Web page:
Jewish Vocational Service, now 51 years old, helps people ** find jobs

THE BALTIMORE EVENING SUN

One on One is a weekly feature offering excerpts of interviews conducted by The Evening Sun with newsworthy business leaders. Sunna Kalis is executive director of the Jewish Vocational Service. Q. Can you tell me how old the agency is and why it was created?

A.The agency was established 51 years ago, primarily in response to the needs of people coming over from Europe who were having difficulty getting employment.

Q. What type of services did you initially provide?

A. Well, in 1939 the needs were really not that different than today. We think that the world is changing all the time, but in some ways it stays the same. There were new immigrants who needed a first job. There were people who had barriers to employment who needed a job. They were people who lacked skills and needed skill training. There were older people who needed to supplement retirement incomes . . .

Q. What type of services do you provide now?

A. Well, in today's economy, it's extremely important that people who are looking for a job have the skills necessary to market themselves effectively. It's important to understand that it isn't necessarily the best-qualified person who gets the job. Instead, it's the person who interviews the best, who sells themselves the best, who has the best package to present themselves, that meshes with the employer's needs. And many times you have people who are very skilled and talented at what they do, but if they can't articulate it, and if they can't sell themselves in the interview, then the employer is not going to give them the job. It has also become a very competitive kind of thing where what your resume looks like and how you dress and how you conduct yourself in the interview are very important.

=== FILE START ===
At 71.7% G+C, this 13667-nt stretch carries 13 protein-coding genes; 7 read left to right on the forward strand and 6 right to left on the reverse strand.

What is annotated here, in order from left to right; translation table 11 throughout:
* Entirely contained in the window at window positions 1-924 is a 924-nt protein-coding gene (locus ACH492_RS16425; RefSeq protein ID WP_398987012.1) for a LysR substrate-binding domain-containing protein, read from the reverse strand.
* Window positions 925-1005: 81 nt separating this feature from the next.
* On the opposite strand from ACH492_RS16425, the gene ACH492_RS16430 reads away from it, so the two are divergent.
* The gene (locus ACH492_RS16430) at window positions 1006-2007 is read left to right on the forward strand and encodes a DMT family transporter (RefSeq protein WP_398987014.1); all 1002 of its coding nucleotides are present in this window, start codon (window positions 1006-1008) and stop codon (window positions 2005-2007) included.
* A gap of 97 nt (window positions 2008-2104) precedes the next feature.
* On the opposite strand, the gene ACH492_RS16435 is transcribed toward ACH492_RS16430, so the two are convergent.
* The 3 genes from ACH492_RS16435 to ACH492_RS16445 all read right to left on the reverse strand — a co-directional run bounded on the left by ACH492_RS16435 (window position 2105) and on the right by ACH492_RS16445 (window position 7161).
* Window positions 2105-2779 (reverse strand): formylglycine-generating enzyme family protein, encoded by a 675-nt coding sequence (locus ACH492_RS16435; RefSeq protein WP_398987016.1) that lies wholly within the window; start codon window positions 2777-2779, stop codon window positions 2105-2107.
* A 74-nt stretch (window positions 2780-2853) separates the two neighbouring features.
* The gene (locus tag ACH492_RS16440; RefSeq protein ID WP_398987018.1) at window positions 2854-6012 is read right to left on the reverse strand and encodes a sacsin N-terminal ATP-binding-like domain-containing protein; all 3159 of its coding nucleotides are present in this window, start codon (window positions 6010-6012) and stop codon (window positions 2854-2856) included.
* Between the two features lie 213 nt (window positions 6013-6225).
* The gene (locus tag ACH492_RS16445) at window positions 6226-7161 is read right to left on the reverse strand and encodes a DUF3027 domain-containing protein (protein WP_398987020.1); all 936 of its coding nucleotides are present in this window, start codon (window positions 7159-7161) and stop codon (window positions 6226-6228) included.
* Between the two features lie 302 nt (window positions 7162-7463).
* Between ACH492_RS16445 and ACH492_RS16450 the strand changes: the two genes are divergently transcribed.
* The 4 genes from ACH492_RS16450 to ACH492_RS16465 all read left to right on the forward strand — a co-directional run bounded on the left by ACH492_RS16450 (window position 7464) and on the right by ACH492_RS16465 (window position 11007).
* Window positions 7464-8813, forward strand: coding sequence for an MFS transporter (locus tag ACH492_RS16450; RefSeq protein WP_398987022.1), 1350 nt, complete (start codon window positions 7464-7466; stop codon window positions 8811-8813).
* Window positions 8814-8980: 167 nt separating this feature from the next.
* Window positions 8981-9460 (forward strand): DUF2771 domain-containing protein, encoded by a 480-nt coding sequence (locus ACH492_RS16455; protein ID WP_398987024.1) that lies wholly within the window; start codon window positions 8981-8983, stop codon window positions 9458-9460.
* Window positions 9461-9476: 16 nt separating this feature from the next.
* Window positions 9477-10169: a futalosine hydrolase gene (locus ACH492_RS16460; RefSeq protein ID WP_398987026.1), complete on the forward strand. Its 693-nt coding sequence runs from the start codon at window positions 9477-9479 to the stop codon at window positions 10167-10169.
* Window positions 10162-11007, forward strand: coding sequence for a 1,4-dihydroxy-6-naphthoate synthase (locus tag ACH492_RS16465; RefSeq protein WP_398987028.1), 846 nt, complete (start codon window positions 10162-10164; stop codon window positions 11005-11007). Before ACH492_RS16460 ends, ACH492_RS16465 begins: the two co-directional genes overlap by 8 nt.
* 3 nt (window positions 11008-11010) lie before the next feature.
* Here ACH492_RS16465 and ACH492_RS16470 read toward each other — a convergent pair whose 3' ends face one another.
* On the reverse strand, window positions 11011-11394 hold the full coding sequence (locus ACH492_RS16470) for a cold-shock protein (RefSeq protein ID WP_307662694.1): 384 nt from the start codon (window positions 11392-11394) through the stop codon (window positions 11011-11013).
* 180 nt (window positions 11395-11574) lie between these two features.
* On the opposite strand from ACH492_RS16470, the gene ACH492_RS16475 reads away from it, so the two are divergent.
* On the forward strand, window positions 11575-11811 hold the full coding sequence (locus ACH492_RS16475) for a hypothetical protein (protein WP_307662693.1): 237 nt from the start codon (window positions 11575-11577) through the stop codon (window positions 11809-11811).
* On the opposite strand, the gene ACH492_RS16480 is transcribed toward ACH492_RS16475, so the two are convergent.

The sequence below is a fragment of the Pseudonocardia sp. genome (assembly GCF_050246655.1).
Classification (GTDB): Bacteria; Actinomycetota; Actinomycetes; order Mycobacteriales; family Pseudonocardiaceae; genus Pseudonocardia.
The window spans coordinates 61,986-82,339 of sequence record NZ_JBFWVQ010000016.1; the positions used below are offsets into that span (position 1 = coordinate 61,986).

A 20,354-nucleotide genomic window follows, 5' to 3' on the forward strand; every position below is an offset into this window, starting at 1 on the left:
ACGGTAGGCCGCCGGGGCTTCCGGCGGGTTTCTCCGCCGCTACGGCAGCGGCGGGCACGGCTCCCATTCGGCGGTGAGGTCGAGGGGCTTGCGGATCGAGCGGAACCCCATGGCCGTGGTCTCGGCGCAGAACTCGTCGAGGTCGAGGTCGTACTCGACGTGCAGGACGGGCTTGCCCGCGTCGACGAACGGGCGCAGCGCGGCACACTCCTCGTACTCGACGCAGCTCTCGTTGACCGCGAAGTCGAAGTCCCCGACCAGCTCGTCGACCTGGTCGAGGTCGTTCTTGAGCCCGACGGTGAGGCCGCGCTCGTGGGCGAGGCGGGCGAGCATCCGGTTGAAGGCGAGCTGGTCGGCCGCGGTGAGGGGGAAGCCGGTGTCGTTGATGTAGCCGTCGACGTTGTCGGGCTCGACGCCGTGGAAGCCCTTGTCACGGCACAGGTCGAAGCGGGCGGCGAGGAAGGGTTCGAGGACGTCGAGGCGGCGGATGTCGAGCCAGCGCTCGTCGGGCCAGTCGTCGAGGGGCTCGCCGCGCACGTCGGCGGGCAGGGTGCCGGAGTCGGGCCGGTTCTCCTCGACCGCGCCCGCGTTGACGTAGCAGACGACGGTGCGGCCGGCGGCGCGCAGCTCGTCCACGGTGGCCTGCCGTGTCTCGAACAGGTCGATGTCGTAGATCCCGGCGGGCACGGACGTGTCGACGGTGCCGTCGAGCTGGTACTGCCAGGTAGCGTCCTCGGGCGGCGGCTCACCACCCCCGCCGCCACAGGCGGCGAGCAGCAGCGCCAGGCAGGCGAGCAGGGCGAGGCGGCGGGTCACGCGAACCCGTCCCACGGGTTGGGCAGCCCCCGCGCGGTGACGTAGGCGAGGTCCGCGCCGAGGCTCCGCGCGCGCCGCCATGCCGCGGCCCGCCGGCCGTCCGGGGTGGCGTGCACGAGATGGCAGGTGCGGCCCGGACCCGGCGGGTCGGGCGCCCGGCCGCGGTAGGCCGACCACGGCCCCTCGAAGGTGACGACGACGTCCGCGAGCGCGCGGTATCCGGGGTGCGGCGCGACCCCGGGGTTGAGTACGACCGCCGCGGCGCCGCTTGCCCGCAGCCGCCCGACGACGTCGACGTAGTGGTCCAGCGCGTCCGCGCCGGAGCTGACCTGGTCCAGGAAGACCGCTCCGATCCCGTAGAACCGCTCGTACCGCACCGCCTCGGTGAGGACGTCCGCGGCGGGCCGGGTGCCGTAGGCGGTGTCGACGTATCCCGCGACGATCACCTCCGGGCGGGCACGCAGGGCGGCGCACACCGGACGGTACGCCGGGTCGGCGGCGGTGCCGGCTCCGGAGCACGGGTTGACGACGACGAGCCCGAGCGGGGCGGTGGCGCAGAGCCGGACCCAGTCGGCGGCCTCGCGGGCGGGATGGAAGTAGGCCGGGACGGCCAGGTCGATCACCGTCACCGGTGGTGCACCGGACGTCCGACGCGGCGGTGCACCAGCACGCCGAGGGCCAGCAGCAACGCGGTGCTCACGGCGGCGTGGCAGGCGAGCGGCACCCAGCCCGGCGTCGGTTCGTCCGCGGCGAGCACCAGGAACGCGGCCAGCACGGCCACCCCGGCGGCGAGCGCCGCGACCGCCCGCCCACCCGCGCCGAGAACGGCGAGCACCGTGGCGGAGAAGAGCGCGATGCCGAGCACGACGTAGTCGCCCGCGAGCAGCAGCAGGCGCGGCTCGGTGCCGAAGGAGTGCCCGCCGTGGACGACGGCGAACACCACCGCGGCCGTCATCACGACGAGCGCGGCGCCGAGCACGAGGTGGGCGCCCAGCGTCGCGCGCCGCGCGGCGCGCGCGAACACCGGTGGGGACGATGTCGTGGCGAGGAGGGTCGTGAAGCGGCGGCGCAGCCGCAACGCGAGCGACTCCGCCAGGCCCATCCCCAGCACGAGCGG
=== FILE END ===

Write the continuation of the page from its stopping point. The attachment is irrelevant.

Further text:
Q. Could you enumerate some of the specific services that you provide?

A. Specifically, number one, we help our people clarify a job goal that is doable. This may mean that they need to clarify a short-term goal and a long-term goal, where the long-term goal might require additional education, work experience, or training. The second thing is once the job goal is clarified, we assist them in developing the necessary job-search strategy, skills and techniques. These include appropriate cover letters, resume, interview techniques, networking skills to access jobs in the hidden job market. And the third service that we provide is long-term follow-up to ensure that the job is a successful job.